The first mass of gas has been discharged from the second pneumatic chamber 414 to the fourth pneumatic chamber 434 at the fourth pressure higher than the first pressure. The valve 486 between the second pneumatic chamber 414 and the fourth pneumatic chamber 434 is closed to prevent the first mass of gas from flowing back into the second pneumatic chamber from the fourth pneumatic chamber. The second working piston 440 has completed its first stroke and is in its third position, at or proximate to the opposing end of the second pneumatic cylinder 430. As such, the second working piston 440 is in position to begin its second stroke, in which the second working piston is moved the distance from its third position to its first position. In some embodiments, when the second working piston 440 is in its third position, the second working piston is disposed within the second pneumatic cylinder 430 such that the volume of the third pneumatic chamber 432 is at or near zero. In other embodiments, the third pneumatic chamber 432 is configured to have a different minimum volume.

The second mass of gas has been discharged from the third pneumatic chamber 432 to the compressed gas storage chamber 404 at the fifth pressure higher than the second pressure. The valve 488 between the third pneumatic chamber 432 and the compressed gas storage chamber 404 is closed to prevent the second mass of gas from flowing back into the third pneumatic chamber from the storage chamber.

As shown in FIG. 4C, the valve 482 between the gas source 402 and the second pneumatic chamber 414 is opened to permit the flow of gas from the gas source into the second pneumatic chamber via its first fluid port 422. The first working piston 420 is in its third position, which is the beginning of a second stroke of the first working piston in which the first working piston is moved in the second direction from its third position to its first position. When the first working piston 420 is in its third position, the volume of the second pneumatic chamber 414 is less than the volume of the first pneumatic chamber 412. The third mass of gas at the third pressure is contained in the first pneumatic chamber 412.

The valve 484 between the first pneumatic chamber 412 and the third pneumatic chamber 432 is opened to permit the third mass of gas to flow from the first pneumatic chamber into the third pneumatic chamber. The second working piston 440 is in its third position, which is the beginning of a second stroke of the second working piston in which the second working piston is moved in the first direction from its third position to its first position. When the second working piston 440 is in its third position, the volume of the fourth pneumatic chamber 434 is greater than the volume of the third pneumatic chamber 432. The first mass of gas at the fourth pressure is contained in the fourth pneumatic chamber 434. The valve 490 between the fourth pneumatic chamber 434 and the compressed gas storage chamber 404 is opened to permit the first mass of gas to flow from the fourth pneumatic chamber into the storage chamber.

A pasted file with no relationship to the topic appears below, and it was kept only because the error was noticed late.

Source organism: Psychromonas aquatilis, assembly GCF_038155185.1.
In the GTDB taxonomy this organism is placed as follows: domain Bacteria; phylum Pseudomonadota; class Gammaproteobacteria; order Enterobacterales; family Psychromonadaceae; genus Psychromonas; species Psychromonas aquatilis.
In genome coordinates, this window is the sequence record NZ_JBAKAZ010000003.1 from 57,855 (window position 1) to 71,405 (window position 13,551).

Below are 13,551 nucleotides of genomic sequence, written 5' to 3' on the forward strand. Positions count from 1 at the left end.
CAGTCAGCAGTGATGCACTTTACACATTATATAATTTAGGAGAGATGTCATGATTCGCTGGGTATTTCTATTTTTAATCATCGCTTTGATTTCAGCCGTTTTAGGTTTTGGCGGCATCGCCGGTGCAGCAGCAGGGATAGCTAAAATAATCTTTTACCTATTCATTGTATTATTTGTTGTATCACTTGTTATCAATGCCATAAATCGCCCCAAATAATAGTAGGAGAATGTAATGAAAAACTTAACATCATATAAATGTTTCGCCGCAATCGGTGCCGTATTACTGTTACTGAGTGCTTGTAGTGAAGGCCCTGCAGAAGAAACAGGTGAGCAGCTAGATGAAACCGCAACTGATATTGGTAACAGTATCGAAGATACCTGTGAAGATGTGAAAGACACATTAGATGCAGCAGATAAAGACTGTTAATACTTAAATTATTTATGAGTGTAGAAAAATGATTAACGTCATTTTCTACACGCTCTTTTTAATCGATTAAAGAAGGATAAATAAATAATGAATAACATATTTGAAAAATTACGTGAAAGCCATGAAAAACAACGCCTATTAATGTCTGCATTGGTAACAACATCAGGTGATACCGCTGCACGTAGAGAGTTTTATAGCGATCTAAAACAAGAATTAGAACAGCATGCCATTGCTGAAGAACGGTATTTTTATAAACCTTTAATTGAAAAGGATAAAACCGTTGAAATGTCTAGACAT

Referring to FIG. 4D, the first working piston 420 is moved by the first hydraulic actuator 472 in the second direction, thereby increasing the volume of the second pneumatic chamber 414 and reducing the volume of the first pneumatic chamber 412. In FIG. 4D, the first working piston 420 is shown in its second, or intermediate, position between its third position and its first position during its second stroke. While moving in the second direction, the first working piston 420 operates to compress the third mass of gas contained in the first pneumatic chamber 412, thereby discharging the third mass of gas from the first pneumatic chamber 412 and into the third pneumatic chamber 432 at a sixth pressure higher than the third pressure. The valve 484 between the first pneumatic chamber 412 and the third pneumatic chamber 432 can be open while the first hydraulic actuator 472 moves the first working piston 420 in the second direction and while the second hydraulic actuator 474 moves the second working piston 440 in the first direction. In this manner, the total volume of the first pneumatic chamber 412 and the third pneumatic chamber 432 is reduced due, in part, to the difference in size between the first pneumatic cylinder 410 and the second cylinder 430.